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Crown and Sceptre A West Country Story   By: (1831-1909)

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Crown and Sceptre, a West Country Story, by George Manville Fenn.

I groaned a bit when I saw that this story was about the Civil War in England, in the mid seventeenth century. But I soon realised that it was a very good story, told in the tension laden Fenn style.

We start off in the Devon coombes (valleys near the sea) with two families that are close friends. The Markhams live at The Hall, while the Forresters live at The Manor. There are two teenage boys: Scarlett Markham and Fred Forrester. The boys come upon secret passages and secret chambers in the Hall, and also some other long forgotten shafts and wells leading to the outside.

Then came the Civil War, in which the Roundheads fought for a country subservient to Parliament, while the Cavaliers fought for the King. The Markhams and their household became Cavaliers, while the Forresters were Roundheads. Thus the two families became, at least in theory, deadly enemies. Needless to say, it didn't always work out exactly like that, and the boys at least, now young officers, and the family retainers, sometimes helped one another in ways the fathers would not approve of.

The manor is burnt down, and Sir Godfrey Markham very seriously wounded. It is only by Scarlett's knowledge of the secret passages that he is saved. We will not spoil the rest of the story for you by telling you the rest of it, but we assure you that it very well written, and did not at all merit my initial groans. Another very good read, or listen.




"Derry down, derry down, derry down!"

A cheery voice rolling out the chorus of an old west country ditty.

Then there was a run of a few yards, a sudden stoppage, and a round, red missile was thrown with considerable force after a blackcock, which rose on whirring wings from among the heather, his violet black plumage glistening in the autumn sun, as he skimmed over the moor, and disappeared down the side of a hollow coombe.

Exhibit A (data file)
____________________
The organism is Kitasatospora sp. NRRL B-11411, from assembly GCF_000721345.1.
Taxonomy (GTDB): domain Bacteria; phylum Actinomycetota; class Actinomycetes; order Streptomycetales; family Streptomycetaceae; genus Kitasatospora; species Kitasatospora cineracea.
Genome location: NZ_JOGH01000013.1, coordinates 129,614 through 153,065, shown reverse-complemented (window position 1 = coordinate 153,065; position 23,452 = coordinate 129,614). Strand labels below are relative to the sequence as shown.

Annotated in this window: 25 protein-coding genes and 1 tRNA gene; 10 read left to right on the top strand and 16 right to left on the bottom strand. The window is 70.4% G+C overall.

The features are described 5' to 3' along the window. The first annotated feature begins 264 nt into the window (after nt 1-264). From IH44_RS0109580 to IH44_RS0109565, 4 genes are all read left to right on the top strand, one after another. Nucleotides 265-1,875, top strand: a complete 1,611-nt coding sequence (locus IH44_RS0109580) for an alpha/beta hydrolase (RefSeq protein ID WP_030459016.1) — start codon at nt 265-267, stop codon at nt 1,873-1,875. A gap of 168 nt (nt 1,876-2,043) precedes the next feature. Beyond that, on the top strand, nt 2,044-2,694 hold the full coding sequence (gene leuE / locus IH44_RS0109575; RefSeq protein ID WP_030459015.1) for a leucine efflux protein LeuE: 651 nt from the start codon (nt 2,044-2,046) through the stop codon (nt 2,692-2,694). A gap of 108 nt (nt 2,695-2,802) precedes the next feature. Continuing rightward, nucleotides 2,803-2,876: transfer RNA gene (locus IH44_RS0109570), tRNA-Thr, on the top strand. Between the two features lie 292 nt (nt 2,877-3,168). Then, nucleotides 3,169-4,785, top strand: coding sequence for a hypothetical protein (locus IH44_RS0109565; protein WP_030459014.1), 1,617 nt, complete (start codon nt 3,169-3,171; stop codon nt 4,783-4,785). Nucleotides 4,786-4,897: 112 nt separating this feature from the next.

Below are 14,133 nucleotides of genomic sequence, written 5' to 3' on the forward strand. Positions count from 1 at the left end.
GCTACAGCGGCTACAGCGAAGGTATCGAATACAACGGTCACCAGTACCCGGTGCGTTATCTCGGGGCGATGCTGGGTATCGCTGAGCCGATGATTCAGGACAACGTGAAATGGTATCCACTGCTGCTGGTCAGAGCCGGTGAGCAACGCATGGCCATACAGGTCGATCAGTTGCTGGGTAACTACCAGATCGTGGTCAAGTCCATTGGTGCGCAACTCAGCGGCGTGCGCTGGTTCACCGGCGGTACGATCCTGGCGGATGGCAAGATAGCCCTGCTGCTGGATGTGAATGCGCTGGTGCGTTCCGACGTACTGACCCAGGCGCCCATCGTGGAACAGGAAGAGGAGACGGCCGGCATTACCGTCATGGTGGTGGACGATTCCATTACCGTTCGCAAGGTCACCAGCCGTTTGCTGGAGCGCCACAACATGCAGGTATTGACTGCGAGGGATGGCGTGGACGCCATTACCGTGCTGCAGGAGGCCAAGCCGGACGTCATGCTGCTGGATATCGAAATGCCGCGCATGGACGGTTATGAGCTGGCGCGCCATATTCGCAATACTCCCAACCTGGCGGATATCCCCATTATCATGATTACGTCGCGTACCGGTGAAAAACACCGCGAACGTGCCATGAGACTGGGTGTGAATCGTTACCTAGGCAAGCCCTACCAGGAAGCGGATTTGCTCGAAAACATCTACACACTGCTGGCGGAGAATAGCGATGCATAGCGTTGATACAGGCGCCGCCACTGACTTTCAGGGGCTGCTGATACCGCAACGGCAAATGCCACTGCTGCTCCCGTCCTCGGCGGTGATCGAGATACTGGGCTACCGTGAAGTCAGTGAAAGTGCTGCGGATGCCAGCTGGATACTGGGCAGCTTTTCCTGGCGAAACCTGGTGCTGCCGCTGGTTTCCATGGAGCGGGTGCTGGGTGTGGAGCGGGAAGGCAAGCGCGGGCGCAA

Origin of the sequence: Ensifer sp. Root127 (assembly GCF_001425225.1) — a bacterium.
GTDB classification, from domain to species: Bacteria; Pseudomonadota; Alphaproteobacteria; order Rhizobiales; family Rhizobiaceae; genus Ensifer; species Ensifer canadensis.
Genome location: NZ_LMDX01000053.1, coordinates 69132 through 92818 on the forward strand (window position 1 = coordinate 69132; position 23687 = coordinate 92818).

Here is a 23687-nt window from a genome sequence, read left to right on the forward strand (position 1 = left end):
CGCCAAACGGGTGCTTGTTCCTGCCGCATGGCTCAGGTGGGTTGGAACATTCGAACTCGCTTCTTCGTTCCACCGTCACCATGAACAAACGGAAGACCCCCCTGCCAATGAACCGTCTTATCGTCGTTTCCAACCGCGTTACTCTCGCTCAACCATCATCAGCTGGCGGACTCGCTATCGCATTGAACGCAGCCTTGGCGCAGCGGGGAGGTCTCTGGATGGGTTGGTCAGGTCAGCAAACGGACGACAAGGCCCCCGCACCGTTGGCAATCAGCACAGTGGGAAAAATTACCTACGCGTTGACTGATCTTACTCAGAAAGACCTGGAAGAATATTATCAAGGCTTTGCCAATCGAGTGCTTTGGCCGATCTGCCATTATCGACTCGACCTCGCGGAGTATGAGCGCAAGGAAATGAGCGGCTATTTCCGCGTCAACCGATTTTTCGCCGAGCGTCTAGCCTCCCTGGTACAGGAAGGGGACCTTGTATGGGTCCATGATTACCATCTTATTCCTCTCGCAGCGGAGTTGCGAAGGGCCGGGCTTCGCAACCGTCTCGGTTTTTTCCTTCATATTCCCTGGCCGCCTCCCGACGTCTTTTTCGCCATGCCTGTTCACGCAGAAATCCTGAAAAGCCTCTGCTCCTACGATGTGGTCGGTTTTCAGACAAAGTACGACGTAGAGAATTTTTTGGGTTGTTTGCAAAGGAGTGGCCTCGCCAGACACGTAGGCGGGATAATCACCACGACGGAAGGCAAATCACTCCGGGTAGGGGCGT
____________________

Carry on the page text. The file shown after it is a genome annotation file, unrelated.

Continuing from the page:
"Missed him," said the thrower, thrusting his hand into his pocket, and bringing out a similar object to that which he had used as a missile, but putting it to a far different purpose; for he raised it to his mouth, drew back his red lips, and with one sharp crunch drove two rows of white teeth through the ruddy skin, cut out a great circular piece of apple, spat it out, and threw the rest away.

"What a sour one!" he cried, as he dived after another, which proved to be more satisfactory, for he went on munching, as he made his short cut over the moor towards where, in a sheltered hollow, a stone building peeped from a grove of huge oaks.

The sun shone brightly as, with elastic tread, the singer, a lad of about sixteen, walked swiftly over the elevated moorland, now descending into a hollow, now climbing a stiff slope, at whose top he could look over the sea, which spread away to north and west, one dazzling plain of damasked silver, dotted with red sailed boats. Then down another slope facing the south, where for a moment the boy paused to deliver a sharp kick at something on the short fine grass.

"Ah, would you!" he exclaimed, following up the kick by a jump which landed him upon a little writhing object, which repeated its first attack, striking with lightning rapidity at the lad's boot, before lying crushed and helpless, never to bask in the bright sun again.

"Serve you right, you nasty poisonous little beast!" cried the boy, crushing his assailant's head beneath his heel. "You got the worst of it. Think the moor belonged to you? Lucky I had on my boots."

He dropped upon the ground, drew off a deer skin boot, and, with his good looking, fair boyish face all in wrinkles, proceeded to examine the toe, removing therefrom a couple of tiny points with his knife... Continue reading book >>

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